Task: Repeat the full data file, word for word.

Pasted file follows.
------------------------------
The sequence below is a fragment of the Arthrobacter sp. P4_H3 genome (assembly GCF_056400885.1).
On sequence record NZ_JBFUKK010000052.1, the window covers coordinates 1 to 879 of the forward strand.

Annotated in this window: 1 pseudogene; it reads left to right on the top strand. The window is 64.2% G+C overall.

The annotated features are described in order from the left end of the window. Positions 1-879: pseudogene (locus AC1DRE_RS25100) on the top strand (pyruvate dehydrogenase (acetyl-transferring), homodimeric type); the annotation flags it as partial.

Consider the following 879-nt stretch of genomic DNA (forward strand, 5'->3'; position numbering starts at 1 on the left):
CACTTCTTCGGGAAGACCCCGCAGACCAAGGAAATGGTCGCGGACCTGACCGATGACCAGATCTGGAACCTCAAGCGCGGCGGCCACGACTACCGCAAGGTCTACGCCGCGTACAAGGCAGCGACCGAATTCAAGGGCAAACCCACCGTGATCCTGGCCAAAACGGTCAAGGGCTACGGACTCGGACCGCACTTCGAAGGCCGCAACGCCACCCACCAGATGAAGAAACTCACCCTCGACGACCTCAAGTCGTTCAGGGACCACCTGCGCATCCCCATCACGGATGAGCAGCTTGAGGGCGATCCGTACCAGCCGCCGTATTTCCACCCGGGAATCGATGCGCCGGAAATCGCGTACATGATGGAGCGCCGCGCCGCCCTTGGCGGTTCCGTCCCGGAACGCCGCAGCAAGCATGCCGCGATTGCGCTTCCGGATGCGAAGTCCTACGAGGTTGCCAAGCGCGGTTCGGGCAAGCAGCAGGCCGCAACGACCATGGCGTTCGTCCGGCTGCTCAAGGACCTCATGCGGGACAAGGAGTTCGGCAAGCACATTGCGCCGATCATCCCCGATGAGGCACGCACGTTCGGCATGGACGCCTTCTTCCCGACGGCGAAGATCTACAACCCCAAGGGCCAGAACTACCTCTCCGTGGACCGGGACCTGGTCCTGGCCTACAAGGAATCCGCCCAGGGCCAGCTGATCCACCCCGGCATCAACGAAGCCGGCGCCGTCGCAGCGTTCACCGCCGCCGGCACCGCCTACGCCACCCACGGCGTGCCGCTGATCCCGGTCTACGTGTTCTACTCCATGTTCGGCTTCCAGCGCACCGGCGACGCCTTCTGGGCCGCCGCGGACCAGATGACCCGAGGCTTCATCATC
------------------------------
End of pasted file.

The sequence below is a fragment of the Arthrobacter sp. P4_H3 genome (assembly GCF_056400885.1).
On sequence record NZ_JBFUKK010000052.1, the window covers coordinates 1 to 879 of the forward strand.

Annotated in this window: 1 pseudogene; it reads left to right on the top strand. The window is 64.2% G+C overall.

The annotated features are described in order from the left end of the window. Positions 1-879: pseudogene (locus AC1DRE_RS25100) on the top strand (pyruvate dehydrogenase (acetyl-transferring), homodimeric type); the annotation flags it as partial.

Consider the following 879-nt stretch of genomic DNA (forward strand, 5'->3'; position numbering starts at 1 on the left):
CACTTCTTCGGGAAGACCCCGCAGACCAAGGAAATGGTCGCGGACCTGACCGATGACCAGATCTGGAACCTCAAGCGCGGCGGCCACGACTACCGCAAGGTCTACGCCGCGTACAAGGCAGCGACCGAATTCAAGGGCAAACCCACCGTGATCCTGGCCAAAACGGTCAAGGGCTACGGACTCGGACCGCACTTCGAAGGCCGCAACGCCACCCACCAGATGAAGAAACTCACCCTCGACGACCTCAAGTCGTTCAGGGACCACCTGCGCATCCCCATCACGGATGAGCAGCTTGAGGGCGATCCGTACCAGCCGCCGTATTTCCACCCGGGAATCGATGCGCCGGAAATCGCGTACATGATGGAGCGCCGCGCCGCCCTTGGCGGTTCCGTCCCGGAACGCCGCAGCAAGCATGCCGCGATTGCGCTTCCGGATGCGAAGTCCTACGAGGTTGCCAAGCGCGGTTCGGGCAAGCAGCAGGCCGCAACGACCATGGCGTTCGTCCGGCTGCTCAAGGACCTCATGCGGGACAAGGAGTTCGGCAAGCACATTGCGCCGATCATCCCCGATGAGGCACGCACGTTCGGCATGGACGCCTTCTTCCCGACGGCGAAGATCTACAACCCCAAGGGCCAGAACTACCTCTCCGTGGACCGGGACCTGGTCCTGGCCTACAAGGAATCCGCCCAGGGCCAGCTGATCCACCCCGGCATCAACGAAGCCGGCGCCGTCGCAGCGTTCACCGCCGCCGGCACCGCCTACGCCACCCACGGCGTGCCGCTGATCCCGGTCTACGTGTTCTACTCCATGTTCGGCTTCCAGCGCACCGGCGACGCCTTCTGGGCCGCCGCGGACCAGATGACCCGAGGCTTCATCATC